B. 12(b)(6)

A motion to dismiss under Rule 12(b)(6) “challenges the legal sufficiency of a complaint, ” including whether it meets the pleading standard of Rule 8(a)(2). See Francis v. Giacomelli, 588 F.3d 186, 192 (4th Cir. 2009). Rule 8(a)(2) requires a complaint to contain “a short and plain statement of the claim showing that the pleader is entitled to relief, ” Fed.R.Civ.P. 8(a)(2), thereby “giv[ing] the defendant fair notice of what the . . . claim is and the grounds upon which it rests, ” Bell Atl. Corp. v. Twombly, 550 U.S. 544, 545 (2007) (quoting Conley v. Gibson, 355 U.S. 41, 47 (1957)). To survive a Rule 12(b)(6) motion to dismiss, “a complaint must contain sufficient factual matter, accepted as true, to ‘state a claim to relief that is plausible on its face.'” Ashcroft v. Iqbal, 556 U.S. 662, 678 (2009) (quoting Twombly, 550 U.S. at 570). In assessing a claim's plausibility, a court must draw all reasonable inferences in the plaintiff's favor. Vitol, S.A. v. Primerose Shipping Co., 708 F.3d 527, 539 (4th Cir. 2013). A claim is plausible when the complaint alleges facts that allow the court “to draw the reasonable inference that the defendant is liable for the misconduct alleged.” Iqbal, 556 U.S. at 678. However, “mere conclusory and speculative allegations” are insufficient, Painter's Mill Grille, LLC v. Brown, 716 F.3d 342, 350 (4th Cir. 2013), and a court “need not accept as true unwarranted inferences, unreasonable conclusions, or arguments, ” Vitol, 708 F.3d at 548 (quoting Jordan v. Alt. Res. Corp., 458 F.3d 332, 338 (4th Cir. 2006)).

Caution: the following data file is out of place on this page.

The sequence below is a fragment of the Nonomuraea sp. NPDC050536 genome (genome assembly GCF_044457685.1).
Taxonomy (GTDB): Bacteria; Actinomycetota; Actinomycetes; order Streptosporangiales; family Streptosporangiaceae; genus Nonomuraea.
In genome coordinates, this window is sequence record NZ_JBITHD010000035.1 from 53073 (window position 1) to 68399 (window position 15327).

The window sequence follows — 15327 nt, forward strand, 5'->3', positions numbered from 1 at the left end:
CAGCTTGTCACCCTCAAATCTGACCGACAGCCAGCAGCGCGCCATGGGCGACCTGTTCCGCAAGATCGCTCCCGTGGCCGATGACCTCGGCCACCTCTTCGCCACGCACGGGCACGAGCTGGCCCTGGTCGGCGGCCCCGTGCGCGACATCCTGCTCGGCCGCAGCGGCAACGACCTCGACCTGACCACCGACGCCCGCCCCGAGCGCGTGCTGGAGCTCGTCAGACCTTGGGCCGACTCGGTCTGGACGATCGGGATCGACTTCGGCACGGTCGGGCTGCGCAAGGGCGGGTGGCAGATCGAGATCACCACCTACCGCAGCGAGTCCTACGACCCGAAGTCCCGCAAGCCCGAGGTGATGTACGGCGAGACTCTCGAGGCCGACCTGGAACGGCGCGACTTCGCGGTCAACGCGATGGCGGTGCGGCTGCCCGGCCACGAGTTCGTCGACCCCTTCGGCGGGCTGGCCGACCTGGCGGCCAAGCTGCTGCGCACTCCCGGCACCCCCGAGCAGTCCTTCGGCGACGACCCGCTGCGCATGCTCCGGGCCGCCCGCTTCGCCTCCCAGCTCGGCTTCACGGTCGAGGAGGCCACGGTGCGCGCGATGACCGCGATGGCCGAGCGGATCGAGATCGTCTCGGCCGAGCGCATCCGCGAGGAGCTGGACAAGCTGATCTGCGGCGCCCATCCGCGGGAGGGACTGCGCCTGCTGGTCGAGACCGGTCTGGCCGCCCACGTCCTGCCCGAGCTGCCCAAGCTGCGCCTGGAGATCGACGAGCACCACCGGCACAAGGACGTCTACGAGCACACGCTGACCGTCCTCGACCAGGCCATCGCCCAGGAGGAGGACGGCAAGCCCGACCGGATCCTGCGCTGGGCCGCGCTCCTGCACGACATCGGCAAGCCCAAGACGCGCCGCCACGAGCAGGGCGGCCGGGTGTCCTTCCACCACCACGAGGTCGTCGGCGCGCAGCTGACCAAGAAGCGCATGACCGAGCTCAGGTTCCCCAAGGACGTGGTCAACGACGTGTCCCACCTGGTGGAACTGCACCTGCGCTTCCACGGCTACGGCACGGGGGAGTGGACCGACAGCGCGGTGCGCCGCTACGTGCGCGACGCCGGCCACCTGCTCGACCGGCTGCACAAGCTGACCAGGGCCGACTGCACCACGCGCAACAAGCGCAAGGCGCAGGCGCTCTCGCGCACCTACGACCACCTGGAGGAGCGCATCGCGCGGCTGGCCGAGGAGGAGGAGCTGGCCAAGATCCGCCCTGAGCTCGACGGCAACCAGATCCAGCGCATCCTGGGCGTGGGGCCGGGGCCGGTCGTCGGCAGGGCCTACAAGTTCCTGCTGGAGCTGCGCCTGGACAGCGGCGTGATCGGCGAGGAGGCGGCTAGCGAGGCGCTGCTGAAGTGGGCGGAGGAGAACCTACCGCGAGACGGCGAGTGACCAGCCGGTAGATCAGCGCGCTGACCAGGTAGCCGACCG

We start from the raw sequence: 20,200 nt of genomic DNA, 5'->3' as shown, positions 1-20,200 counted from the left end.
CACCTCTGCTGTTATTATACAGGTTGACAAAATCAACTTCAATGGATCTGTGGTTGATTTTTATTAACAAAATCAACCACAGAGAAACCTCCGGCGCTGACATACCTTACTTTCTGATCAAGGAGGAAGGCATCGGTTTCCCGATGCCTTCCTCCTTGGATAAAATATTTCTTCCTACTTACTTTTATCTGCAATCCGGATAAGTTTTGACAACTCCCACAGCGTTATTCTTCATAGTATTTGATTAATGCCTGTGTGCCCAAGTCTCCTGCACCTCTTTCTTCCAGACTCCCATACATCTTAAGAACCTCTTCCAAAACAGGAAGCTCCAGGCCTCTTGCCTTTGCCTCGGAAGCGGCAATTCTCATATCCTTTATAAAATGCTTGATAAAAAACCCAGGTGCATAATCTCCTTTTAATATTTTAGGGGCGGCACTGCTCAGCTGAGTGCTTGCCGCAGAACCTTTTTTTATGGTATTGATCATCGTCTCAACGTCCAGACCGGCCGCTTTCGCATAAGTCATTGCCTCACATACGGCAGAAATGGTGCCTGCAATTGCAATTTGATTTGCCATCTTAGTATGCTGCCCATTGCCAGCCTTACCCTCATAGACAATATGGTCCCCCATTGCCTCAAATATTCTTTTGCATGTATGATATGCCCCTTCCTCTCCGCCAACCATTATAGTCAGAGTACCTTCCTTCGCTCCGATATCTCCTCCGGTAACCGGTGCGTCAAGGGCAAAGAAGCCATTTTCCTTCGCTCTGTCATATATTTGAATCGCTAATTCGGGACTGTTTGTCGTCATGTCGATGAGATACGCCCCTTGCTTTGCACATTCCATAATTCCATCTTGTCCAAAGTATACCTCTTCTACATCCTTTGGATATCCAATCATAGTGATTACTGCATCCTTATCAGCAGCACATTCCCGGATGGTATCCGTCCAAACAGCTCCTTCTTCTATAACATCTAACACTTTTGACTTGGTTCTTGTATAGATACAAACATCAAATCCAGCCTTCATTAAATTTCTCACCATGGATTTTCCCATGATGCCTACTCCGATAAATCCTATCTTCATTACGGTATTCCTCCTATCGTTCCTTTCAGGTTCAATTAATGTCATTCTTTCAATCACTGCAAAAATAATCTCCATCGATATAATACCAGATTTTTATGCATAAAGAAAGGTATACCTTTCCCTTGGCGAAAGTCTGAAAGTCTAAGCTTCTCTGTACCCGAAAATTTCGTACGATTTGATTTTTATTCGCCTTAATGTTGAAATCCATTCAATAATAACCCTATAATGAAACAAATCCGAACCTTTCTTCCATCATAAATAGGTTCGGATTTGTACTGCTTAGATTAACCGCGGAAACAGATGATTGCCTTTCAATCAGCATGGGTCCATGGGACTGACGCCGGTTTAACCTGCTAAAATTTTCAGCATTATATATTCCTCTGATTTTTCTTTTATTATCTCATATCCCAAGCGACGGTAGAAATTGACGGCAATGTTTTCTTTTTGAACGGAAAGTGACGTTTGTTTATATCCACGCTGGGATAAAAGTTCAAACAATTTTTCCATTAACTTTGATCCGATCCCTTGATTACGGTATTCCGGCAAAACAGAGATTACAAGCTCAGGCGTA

Generally, on a Rule 12(b)(6) motion to dismiss, a court cannot consider documents beyond the complaint without converting the motion into a motion for summary judgment. See Occupy Columbia v. Haley, 738 F.3d 107, 116 (4th Cir. 2013). The court can, however, properly consider “documents attached to the complaint, as well as those attached to the motion to dismiss, so long as they are integral to the complaint and authentic.” Philips v. Pitt Cty. Mem'l Hosp., 572 F.3d 176, 180 (4th Cir. 2009) (citation omitted).

The Court will, therefore, consider certain documents attached to Khan's Complaint and UNC Health's Memorandum of Law in support of its Motion to Dismiss-the authenticity of which have not been challenged by either party.


A. Sovereign Immunity

In support of its motion to dismiss Khan's claims, UNC Health argues that this Court lacks the ability to address Khan's claims because he failed to allege “an abrogation of the sovereign immunity to which UNC Health . . . is otherwise entitled[.]” (ECF No. 10 at 17.)

The Eleventh Amendment provides that “[t]he Judicial power of the United States shall not be construed to extend to any suit in law or equity, commenced or prosecuted against one of the United States by Citizens of another State, or by Citizens or Subjects of any Foreign State.” U.S. Const. amend. XI. “[T]he doctrine of sovereign immunity under the Eleventh Amendment...